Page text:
Mozambique: Father Vaccinates Community After Daughter Paralyzed By Polio in Mozambique

After his six year-old daughter Jemita was diagnosed with polio in December 2018, Firmino Arlindo became an advocate for the polio vaccine, going door to door to talk to families about the importance of protecting their children.

After his six year-old daughter Jemita was diagnosed with polio in December 2018, Firmino Arlindo became an advocate for the polio vaccine, going door to door to talk to families about the importance of protecting their children.

When Round 1 of the polio vaccination campaign began, he asked to work as a vaccinator. His aim: to protect his community against the suffering his daughter and their family have been through.

Jemita is one paralytic case of three unvaccinated children confirmed for poliovirus in the Sinai community, in the Malua Health Centre area, 42 kilometers from the district of Molumbo in the province of Zambézia, Mozambique.

Firmino says he feels it is his responsibility to do his part in joining the polio response. "When someone has been through a disease, people listen and believe in your words. I ask all parents whose children have had or have polio to actively support health activities to combat the disease."

"I saw the suffering in my home due to polio. My family was lucky enough to get help and I felt I should do my part to help others not to get sick."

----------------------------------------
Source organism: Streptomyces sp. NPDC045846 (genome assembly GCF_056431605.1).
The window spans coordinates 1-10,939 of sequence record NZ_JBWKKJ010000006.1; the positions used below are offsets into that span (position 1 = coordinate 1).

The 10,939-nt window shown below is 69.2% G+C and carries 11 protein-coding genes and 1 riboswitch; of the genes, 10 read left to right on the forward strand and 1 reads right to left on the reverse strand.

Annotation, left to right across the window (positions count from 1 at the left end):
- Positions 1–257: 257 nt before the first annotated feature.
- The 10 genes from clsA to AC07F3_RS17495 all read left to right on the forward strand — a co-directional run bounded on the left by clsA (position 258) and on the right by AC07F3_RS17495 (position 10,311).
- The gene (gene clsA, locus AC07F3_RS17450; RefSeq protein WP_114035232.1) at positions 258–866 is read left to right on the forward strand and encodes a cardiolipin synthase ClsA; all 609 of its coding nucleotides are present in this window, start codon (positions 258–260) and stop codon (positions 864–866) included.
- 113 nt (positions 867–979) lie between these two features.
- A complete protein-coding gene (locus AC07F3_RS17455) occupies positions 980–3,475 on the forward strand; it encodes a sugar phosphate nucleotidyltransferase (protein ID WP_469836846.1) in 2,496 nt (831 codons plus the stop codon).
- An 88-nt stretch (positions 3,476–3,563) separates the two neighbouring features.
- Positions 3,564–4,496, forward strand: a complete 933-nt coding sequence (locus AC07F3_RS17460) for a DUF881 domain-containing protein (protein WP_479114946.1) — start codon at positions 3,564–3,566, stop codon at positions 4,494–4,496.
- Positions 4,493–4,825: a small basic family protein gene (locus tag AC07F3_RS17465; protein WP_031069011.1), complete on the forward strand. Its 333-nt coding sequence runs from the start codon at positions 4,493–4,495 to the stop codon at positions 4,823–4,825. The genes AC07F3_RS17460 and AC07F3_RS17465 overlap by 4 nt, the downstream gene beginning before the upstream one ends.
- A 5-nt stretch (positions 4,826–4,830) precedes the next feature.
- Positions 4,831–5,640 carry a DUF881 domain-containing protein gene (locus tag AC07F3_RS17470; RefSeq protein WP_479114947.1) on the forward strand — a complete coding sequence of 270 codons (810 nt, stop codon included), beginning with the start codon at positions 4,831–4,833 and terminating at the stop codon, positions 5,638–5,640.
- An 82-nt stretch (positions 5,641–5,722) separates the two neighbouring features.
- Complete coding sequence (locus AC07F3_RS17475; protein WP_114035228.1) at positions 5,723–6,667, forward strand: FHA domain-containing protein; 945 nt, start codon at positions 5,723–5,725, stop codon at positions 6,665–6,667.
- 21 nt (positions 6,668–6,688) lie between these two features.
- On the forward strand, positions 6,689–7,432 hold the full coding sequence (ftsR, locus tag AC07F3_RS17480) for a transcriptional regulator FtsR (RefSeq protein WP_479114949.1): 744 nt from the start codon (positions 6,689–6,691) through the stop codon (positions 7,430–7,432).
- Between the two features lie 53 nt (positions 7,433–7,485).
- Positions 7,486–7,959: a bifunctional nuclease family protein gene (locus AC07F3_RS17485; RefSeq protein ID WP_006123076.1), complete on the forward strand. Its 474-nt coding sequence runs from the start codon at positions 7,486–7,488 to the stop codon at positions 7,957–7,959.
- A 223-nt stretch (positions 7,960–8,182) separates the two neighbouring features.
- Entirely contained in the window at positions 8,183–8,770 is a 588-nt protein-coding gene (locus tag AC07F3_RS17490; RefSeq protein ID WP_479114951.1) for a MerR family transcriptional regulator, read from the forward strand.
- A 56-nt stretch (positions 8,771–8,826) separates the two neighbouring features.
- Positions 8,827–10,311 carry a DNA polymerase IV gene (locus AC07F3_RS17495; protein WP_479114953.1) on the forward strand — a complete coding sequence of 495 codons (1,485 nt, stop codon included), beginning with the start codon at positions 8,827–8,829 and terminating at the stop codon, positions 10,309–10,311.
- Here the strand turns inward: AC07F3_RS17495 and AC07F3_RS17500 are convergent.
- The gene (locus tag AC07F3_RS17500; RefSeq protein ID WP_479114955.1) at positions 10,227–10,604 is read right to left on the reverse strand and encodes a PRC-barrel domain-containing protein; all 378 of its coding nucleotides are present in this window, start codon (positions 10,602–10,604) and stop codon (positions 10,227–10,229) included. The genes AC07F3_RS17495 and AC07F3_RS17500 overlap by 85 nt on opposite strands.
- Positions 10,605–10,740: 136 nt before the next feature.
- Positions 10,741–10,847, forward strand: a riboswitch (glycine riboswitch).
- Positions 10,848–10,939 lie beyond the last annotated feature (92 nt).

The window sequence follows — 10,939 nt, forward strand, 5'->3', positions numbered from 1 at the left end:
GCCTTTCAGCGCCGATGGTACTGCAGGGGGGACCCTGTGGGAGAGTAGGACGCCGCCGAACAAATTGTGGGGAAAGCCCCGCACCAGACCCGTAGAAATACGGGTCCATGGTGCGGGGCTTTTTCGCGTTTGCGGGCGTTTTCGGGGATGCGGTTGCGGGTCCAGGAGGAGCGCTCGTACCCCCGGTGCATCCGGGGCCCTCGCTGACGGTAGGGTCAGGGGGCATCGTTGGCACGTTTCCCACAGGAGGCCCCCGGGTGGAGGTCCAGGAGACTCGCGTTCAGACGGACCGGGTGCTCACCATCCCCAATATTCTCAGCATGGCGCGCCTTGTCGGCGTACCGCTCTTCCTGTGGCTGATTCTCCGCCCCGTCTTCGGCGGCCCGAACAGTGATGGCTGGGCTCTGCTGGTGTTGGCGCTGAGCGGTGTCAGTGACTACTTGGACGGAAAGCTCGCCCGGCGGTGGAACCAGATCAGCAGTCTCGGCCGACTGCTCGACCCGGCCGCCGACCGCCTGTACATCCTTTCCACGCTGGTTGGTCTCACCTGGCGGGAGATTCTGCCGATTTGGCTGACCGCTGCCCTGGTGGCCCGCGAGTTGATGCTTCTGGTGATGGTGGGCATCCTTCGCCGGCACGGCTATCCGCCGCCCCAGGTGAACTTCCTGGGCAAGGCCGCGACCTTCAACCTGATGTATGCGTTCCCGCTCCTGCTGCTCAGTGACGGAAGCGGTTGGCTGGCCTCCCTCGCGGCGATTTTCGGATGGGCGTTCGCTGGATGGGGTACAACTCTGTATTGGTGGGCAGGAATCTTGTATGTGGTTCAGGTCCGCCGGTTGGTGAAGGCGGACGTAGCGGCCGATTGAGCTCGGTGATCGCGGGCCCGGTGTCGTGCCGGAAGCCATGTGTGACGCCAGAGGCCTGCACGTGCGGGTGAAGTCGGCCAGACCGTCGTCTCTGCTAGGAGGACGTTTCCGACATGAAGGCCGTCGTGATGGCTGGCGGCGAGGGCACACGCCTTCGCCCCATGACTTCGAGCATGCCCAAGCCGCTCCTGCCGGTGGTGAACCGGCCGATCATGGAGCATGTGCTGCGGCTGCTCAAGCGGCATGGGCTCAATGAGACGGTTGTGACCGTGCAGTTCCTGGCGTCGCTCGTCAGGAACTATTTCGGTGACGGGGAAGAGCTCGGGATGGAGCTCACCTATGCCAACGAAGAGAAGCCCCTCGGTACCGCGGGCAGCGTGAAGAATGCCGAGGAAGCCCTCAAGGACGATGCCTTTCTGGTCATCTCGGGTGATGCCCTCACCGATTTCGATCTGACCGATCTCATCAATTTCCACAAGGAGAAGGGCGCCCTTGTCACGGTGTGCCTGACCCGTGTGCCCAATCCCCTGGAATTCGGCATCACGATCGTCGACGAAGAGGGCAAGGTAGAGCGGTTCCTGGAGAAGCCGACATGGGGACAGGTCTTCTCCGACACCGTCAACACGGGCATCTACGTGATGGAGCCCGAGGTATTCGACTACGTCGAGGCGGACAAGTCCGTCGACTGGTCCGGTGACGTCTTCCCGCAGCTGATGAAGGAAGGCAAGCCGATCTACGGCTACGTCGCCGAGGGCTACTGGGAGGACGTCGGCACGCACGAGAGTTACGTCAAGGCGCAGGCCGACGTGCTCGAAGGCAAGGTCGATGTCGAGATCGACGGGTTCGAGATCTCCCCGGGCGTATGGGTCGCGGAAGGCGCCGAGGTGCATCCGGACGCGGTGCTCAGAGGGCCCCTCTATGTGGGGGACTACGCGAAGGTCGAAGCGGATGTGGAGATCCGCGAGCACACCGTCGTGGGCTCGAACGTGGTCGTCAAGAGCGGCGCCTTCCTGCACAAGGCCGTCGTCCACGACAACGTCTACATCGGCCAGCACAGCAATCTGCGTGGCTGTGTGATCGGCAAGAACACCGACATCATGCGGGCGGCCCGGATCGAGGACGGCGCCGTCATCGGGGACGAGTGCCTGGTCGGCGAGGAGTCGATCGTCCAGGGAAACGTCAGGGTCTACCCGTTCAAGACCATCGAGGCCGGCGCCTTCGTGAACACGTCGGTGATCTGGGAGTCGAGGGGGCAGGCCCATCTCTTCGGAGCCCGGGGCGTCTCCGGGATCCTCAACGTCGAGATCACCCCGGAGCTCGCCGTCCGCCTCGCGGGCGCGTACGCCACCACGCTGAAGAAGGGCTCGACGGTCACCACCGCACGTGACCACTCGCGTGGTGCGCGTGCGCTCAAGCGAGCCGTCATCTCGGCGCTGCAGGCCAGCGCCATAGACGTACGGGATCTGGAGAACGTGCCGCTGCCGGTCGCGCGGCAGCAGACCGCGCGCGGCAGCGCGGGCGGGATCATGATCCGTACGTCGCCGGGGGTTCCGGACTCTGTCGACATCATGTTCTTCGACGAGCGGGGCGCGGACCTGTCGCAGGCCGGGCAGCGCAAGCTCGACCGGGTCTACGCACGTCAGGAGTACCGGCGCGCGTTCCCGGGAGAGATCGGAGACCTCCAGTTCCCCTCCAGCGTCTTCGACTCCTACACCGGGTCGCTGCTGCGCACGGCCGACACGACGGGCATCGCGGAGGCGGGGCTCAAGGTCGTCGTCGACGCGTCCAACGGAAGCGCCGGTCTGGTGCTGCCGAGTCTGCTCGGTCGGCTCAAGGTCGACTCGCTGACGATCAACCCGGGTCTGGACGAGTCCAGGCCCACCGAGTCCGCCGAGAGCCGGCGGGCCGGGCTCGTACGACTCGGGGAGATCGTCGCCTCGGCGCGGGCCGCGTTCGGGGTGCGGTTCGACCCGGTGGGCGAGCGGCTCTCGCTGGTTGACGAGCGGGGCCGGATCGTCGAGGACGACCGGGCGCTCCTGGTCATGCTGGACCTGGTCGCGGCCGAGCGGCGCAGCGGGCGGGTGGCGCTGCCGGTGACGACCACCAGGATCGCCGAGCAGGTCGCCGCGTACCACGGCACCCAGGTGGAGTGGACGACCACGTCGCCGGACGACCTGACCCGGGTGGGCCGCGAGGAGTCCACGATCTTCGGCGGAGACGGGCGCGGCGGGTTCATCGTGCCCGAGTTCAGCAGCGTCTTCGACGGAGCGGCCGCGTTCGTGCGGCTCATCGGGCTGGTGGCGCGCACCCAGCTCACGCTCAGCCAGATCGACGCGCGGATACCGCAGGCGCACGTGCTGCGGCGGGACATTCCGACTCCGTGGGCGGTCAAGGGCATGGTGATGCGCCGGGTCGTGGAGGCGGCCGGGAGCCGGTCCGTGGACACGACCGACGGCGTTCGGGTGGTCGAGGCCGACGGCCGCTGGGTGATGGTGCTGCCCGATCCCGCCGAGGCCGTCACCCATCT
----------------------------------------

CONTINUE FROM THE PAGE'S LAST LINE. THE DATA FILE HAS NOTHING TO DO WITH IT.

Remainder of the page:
Polio is a crippling and potentially fatal infectious disease caused by a virus that attacks the nervous system nervousness and can cause paralysis.

Thanks to quick response by health authorities, Jemita's onset of paralysis was reversed and she is now back to her normal life - going to school, eating well and playing with her friends.

Polio outbreak in Mozambique

WHO and partners are responding to the outbreak in Mozambique with a vaccination campaign delivering three doses of oral polio vaccine. The detection of the virus underscores the importance of maintaining high routine vaccination coverage everywhere to minimize the risk and consequences of any poliovirus circulation. A robust outbreak response is needed to rapidly stop circulation and ensure sufficient vaccination coverage in the affected areas to prevent similar outbreaks in the future. WHO also continues to evaluate the epidemiological situation and outbreak response measures to adapt as needed.

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